It has been a while since I can remember Welsh National Opera getting a (well-deserved) standing ovation and while it is a pity it is for a fun musical rather than “serious opera” at least the company is pleasing people again.
Similarly, the previous crowd-pleaser was Blaze of Glory, another witty and laugh-out-loud lighter fare production that contrasted with that season’s shockingly awful Magic Flute.
Here the success is based on wonderful choreography of a group of dancers, delightfully daft and splendidly sung performances from an energetic jolly cast, and a magical use of visual graphics that were utterly transfixing. These elements gave conductor Karen Kamensek a sure-fire-hit setting for Bernstein’s stunning score that is just crammed with a sparkling variety of arias and chorus numbers, show tune music and schmaltz.
Based on Voltaire’s work, the story is quite ridiculous and a daft send up of Enlightenment cod philosophy that make the most of life’s disasters, mankind’s worse excesses, nature’s cruelty, and the craziness of those who think everything must be for the best.
Francesca Saracino, Ed Lyon, Mark Nathan and Claudia Boyle
Mark Nathan and Aled Hall
James Bonas’ direction and the clever use of video graphics by Gregoire Pont rather than actual sets enables the frankly hapless Candide to race through a dizzying array of experiences in the duration of a show from wars of religion, mythical golden cities, the Inquisition, prostitution and destitution, romance and syphilis, generosity and avarice – the list goes on and on.
The cast is fabulous from Ed Lyon’s lovable hero whose wide-eyed belief in the silly philosophy taught to him by his tutor Dr Pangloss that makes all his disasters fair enough. His love interest Cunegonde is gloriously outrageous, intoxicatingly sung by Claudia Boyle and Gillian Bevan captivates as that quack tutor who acts as narrator and looks like Vivian Westwood in Nathalie Pallandre’s great costumes. We also have the narcissistic androgynous Maximilian from Mark Nathan and the worldly servant Paquette from Francesca Saracino, both of whom also manage to survive every disastrous event. The Old Woman from Madeline Shaw is another zany character with a daft Russian accent who intentionally slips into what sounds Scottish after the show had to be stopped mid flow for a medical emergency and then resumed. By the way, Boyle copes admirably losing one of her shoes during her sensational big htter number and performs without pause.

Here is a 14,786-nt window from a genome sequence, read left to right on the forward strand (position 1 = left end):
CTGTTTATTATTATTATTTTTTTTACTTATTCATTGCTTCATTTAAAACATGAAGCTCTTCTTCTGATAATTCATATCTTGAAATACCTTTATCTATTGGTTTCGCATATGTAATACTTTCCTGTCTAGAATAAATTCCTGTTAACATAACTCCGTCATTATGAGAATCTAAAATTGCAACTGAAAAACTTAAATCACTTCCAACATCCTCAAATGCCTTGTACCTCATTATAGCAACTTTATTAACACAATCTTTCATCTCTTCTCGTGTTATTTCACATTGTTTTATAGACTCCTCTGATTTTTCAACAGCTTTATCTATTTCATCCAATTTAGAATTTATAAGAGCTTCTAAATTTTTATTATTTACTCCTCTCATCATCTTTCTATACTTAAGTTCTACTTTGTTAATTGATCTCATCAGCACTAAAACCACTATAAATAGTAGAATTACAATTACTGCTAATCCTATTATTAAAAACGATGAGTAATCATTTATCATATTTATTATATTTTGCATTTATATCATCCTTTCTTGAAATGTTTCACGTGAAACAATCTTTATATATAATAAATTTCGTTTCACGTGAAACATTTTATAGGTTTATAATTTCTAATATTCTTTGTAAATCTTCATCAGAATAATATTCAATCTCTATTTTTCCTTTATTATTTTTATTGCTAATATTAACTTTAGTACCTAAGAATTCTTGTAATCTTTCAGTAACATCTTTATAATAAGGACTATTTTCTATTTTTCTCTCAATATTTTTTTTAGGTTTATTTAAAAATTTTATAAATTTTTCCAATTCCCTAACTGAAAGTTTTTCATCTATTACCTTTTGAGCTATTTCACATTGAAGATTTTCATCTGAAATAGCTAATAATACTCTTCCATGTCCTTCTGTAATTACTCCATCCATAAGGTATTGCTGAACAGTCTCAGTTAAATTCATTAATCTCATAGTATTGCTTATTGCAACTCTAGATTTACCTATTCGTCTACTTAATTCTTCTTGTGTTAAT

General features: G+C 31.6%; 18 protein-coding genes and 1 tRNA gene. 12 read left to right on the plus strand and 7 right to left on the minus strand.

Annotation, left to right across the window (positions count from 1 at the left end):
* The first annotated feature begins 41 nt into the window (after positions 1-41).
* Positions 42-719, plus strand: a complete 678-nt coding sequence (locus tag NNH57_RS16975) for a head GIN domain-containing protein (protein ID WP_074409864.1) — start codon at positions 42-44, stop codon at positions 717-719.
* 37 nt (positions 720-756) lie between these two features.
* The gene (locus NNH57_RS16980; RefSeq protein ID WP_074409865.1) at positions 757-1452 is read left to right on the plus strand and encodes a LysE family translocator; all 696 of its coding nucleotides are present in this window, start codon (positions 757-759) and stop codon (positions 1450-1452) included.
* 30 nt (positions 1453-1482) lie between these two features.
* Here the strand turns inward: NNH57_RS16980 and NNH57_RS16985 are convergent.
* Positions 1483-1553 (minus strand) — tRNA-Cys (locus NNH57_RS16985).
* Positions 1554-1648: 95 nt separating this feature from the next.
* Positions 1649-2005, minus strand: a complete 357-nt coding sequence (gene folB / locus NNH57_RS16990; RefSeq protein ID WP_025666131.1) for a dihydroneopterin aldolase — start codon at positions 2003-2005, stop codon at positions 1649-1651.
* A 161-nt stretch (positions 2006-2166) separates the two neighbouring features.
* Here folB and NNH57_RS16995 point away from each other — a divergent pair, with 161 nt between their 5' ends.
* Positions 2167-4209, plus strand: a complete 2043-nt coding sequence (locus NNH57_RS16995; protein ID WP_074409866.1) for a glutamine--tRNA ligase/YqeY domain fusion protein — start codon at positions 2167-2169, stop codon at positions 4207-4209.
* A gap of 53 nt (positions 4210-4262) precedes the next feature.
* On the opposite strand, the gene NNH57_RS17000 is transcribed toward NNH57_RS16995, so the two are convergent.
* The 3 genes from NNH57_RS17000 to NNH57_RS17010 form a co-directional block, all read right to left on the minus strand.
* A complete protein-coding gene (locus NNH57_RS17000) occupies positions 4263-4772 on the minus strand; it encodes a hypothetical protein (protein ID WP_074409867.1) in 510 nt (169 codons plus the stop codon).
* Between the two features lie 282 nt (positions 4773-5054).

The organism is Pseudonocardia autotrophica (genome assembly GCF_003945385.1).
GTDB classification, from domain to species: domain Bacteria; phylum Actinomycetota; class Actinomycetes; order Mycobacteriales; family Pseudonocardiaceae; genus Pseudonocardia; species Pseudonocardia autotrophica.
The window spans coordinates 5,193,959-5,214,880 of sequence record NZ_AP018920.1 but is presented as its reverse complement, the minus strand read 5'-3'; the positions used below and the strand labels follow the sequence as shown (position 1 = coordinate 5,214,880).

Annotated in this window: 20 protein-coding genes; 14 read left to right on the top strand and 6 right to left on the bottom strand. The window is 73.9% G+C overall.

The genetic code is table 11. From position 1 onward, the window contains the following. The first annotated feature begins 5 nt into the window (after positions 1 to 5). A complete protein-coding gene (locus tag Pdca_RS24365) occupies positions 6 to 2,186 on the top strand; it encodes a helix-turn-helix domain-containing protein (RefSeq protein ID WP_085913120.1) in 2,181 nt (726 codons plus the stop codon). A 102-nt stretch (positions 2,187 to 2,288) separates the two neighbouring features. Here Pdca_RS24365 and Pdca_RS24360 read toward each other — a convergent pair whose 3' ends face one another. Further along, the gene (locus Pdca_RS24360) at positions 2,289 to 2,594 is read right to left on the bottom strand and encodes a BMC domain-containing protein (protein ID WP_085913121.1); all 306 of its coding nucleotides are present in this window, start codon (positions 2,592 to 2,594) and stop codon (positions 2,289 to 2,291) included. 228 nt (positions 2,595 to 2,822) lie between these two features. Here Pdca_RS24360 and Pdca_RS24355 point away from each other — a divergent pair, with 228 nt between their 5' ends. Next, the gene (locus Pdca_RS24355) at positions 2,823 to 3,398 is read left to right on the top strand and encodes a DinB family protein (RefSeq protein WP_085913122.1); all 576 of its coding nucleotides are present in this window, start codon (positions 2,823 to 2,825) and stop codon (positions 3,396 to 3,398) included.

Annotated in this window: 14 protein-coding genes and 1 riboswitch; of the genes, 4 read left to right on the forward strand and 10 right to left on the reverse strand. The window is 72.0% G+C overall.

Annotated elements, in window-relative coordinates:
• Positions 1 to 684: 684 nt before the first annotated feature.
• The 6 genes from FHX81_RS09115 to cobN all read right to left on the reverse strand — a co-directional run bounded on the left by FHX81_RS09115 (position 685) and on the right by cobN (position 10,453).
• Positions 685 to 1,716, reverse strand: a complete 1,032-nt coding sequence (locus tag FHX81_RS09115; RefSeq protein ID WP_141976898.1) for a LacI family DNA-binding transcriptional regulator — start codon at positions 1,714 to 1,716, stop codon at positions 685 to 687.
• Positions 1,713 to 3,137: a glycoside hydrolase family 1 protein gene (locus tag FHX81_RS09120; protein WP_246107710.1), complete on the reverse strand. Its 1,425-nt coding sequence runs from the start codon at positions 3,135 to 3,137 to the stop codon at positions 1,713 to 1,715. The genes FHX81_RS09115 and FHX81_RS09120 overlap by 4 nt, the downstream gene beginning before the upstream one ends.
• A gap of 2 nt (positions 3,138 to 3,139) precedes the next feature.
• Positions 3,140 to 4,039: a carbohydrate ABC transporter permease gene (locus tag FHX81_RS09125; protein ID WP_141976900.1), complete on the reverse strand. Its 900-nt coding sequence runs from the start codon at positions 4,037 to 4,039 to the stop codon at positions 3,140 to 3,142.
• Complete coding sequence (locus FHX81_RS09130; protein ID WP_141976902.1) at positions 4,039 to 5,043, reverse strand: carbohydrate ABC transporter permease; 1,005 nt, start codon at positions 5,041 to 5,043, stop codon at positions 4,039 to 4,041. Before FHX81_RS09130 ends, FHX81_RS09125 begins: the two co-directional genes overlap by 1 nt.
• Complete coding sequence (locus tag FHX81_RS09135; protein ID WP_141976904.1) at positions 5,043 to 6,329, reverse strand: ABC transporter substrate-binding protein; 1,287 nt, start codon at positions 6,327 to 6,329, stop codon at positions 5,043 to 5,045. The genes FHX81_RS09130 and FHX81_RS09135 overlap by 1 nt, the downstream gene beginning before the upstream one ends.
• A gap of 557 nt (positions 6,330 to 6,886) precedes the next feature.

Along the way are a host of mad cap characters in what is like a Baron Munchausen caper, sexually outrageous jews and archbishops, corrupt governors (does the wonderfully madcap Aled Hall never stop working?) and officialdom, Jesuits and slave masters, plus delightful cartoon-drawn animals that pop up all the way along the fantastical journeys.
With a full-voiced choral ensemble and great dancers who help keep the action flowing along, this is a fun summer hit that cannot fail to delight. The combination of the visual cleverness and cuteness and the sophistication and joy of Ewan Jones’ choreography is a rare treat – go and see it!
Wales Millennium Centre and touring to Truro, Llandudno, Oxford, Birmingham, and Brecon until July 13.
Conducting Candide: https://www.asiw.co.uk/my-own-words/karen-kamensek-conducting-candide-wno
Images Johan Persson